Friday, September 10, 2010



Okay, so it appears we find ourselves in a new era.

Here is a sampling from a speech given almost half a century ago from some politician:

No man can fully grasp how far and how fast we have come, but condense, if you will, the 50,000 years of man's recorded history in a time span of but a half-century. Stated in these terms, we know very little about the first 40 years, except at the end of them advanced man had learned to use the skins of animals to cover them. Then about 10 years ago, under this standard, man emerged from his caves to construct other kinds of shelter. Only five years ago man learned to write and use a cart with wheels. Christianity began less than two years ago. The printing press came this year, and then less than two months ago, during this whole 50-year span of human history, the steam engine provided a new source of power. Newton explored the meaning of gravity. Last month electric lights and telephones and automobiles and airplanes became available. Only last week did we develop penicillin and television and nuclear power, and now if America's new spacecraft succeeds in reaching Venus, we will have literally reached the stars before midnight tonight.
We have a different kind of speech making today.

Oh back in 1962 there were real fears in this country; don’t get me wrong.

I mean communism was going to take over the world whether Nikita kept his shoe on or not.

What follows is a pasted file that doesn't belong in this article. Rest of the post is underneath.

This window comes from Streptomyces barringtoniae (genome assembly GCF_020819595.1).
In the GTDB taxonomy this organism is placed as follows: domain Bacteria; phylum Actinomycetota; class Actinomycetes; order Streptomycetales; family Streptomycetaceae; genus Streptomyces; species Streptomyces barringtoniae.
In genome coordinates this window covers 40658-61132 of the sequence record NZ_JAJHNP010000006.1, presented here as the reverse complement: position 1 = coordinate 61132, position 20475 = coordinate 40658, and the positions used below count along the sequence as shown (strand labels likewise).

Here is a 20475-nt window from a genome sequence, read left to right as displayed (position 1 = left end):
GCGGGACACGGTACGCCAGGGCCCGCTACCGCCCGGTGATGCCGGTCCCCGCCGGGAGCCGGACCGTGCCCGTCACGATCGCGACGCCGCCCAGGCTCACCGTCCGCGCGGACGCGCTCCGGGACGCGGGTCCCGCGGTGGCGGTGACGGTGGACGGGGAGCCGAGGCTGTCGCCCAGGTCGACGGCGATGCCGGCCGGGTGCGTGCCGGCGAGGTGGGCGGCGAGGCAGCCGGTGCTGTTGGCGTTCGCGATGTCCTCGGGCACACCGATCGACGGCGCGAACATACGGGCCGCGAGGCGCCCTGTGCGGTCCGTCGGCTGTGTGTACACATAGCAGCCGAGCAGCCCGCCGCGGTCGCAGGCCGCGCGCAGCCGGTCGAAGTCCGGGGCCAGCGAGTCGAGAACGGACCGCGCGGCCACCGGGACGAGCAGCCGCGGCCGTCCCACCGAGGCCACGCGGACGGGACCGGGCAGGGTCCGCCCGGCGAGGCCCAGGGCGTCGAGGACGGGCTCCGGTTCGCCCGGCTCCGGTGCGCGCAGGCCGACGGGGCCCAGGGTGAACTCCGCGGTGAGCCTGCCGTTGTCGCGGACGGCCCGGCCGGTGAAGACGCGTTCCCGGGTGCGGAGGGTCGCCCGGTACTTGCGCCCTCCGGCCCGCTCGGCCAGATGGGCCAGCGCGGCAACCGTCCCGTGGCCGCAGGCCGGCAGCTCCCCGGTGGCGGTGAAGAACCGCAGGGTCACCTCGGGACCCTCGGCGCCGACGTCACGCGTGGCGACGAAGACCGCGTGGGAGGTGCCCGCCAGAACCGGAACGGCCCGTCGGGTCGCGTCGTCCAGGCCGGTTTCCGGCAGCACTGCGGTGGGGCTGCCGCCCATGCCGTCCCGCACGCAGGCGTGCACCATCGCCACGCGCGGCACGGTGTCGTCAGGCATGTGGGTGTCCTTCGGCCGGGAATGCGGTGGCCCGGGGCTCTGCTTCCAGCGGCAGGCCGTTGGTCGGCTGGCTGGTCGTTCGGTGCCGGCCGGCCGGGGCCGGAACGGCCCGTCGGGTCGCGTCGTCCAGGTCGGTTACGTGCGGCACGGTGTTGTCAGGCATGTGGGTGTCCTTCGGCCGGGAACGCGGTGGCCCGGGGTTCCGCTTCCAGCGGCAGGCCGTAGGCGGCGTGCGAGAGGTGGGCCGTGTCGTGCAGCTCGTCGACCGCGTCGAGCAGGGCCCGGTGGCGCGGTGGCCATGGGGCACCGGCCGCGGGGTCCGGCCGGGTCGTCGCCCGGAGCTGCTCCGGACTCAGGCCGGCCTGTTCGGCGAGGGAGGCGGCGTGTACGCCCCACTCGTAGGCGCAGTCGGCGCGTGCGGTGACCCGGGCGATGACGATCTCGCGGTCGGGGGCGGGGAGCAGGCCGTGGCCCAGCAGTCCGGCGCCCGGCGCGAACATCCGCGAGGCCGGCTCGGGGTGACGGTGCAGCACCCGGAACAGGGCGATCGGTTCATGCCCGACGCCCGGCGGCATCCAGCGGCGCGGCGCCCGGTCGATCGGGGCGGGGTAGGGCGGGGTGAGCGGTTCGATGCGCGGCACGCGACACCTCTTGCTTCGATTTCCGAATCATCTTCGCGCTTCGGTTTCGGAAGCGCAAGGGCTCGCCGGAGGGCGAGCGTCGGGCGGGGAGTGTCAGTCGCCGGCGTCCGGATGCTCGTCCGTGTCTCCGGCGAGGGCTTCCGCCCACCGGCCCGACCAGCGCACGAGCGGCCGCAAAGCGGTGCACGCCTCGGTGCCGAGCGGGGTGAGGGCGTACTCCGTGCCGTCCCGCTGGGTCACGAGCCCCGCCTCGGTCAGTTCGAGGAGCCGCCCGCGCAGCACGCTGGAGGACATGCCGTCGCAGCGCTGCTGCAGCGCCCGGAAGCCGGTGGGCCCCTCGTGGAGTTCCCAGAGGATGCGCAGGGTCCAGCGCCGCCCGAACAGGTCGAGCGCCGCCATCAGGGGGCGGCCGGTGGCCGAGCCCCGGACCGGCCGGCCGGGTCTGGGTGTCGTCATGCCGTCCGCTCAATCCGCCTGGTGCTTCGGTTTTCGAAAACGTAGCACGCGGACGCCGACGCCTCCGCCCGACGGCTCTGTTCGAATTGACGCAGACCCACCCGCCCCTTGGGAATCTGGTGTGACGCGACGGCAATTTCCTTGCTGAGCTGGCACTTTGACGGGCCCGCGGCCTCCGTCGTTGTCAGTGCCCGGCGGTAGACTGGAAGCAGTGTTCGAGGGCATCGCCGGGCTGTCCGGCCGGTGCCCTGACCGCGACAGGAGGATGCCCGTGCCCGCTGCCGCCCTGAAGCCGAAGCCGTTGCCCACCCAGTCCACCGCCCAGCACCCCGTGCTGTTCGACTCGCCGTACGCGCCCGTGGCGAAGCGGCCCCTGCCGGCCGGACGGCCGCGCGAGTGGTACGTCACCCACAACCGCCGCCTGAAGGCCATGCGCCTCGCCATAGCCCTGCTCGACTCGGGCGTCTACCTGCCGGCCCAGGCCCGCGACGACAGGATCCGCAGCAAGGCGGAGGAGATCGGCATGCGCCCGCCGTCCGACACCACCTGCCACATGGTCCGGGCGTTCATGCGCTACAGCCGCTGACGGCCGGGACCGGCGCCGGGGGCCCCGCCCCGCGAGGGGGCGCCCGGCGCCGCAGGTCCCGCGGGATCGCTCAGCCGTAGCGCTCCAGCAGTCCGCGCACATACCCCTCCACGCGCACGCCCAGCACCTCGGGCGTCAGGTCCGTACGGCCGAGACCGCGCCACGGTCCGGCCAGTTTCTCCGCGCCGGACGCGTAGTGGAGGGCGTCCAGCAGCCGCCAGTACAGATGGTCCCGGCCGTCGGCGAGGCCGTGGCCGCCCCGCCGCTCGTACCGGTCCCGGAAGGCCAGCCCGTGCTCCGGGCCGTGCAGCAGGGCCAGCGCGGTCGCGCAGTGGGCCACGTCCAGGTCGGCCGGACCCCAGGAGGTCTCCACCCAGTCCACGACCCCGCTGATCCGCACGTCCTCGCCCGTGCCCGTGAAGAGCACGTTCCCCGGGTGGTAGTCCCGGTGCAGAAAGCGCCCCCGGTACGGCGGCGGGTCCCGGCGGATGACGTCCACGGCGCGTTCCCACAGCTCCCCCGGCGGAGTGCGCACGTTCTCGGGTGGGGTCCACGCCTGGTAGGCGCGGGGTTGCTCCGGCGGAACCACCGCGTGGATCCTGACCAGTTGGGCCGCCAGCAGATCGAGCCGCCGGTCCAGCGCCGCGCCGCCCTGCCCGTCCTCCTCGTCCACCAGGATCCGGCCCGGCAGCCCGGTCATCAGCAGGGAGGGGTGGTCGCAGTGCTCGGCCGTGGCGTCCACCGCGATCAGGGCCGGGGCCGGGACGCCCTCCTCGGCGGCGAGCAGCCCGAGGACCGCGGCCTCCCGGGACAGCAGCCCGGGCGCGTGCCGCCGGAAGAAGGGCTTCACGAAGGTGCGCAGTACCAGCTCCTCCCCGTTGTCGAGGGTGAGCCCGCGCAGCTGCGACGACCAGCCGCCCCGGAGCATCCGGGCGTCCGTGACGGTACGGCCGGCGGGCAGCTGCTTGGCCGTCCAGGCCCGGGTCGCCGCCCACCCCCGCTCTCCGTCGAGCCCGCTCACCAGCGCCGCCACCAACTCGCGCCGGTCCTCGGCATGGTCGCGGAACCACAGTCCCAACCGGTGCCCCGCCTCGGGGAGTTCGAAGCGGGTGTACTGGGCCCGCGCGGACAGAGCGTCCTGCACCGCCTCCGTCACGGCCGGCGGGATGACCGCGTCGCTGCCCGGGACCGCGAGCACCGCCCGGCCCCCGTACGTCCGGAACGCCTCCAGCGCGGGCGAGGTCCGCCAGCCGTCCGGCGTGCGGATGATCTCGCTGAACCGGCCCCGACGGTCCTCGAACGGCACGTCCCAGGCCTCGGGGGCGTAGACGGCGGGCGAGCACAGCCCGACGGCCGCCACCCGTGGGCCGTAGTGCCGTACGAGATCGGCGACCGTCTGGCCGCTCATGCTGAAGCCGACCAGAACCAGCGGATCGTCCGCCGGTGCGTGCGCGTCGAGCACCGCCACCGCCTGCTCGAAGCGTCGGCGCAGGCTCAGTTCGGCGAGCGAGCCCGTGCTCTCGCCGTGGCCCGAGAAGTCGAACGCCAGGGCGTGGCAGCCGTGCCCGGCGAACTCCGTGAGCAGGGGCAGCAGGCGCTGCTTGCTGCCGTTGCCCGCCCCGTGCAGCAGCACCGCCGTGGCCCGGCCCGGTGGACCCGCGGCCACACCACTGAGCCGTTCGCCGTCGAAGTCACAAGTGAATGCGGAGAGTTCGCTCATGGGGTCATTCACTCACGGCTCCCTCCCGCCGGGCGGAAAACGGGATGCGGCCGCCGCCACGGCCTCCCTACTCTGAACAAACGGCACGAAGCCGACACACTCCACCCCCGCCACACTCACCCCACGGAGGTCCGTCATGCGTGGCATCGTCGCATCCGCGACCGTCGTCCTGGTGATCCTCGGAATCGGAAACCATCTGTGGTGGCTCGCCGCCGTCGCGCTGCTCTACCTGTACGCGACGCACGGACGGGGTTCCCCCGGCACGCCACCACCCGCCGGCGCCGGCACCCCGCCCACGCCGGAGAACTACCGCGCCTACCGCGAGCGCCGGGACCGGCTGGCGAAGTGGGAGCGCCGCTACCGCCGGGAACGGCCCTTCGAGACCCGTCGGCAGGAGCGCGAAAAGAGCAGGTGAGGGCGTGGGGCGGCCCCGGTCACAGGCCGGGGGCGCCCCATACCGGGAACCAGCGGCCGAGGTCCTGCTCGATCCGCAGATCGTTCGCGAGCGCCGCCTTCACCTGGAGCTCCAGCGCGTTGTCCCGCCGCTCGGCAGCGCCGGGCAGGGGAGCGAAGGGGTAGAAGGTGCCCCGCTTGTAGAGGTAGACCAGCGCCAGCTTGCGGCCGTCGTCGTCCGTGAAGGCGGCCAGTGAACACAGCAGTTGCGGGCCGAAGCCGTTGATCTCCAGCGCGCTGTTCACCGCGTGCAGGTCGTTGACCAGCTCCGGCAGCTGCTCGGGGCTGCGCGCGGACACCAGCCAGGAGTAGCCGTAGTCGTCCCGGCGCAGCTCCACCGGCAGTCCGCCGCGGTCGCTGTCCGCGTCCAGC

As a boy I was worried about Dutch Elm Disease; all the trees in my little suburb would be lost before I made it to high school.

I was told that Daylight Savings Time would destroy the very foundations of our society. (Although I recall thinking in those days that birds and butterflies and squirrels did not seem overly concerned about the hands on a clock.)

Fluoridation of our water supply would make it impossible for me to ever have children.

The National Debt was so great in 1962 that I was afraid my grandchildren would never have the opportunity to own heir own transistor radio.

There were worries expressed in the press as well as the local diner that the Pope was exercising far too much power in some place called Washington; but Grandma assured me that my single most important obligation on this planet was to do what my Pope wanted anyway since he and he alone represented Christ on earth.

Back in 1962 I was assured that unions were destroying this country and I tended to believe that since the guy who ran all the unions was actually named Meany!!!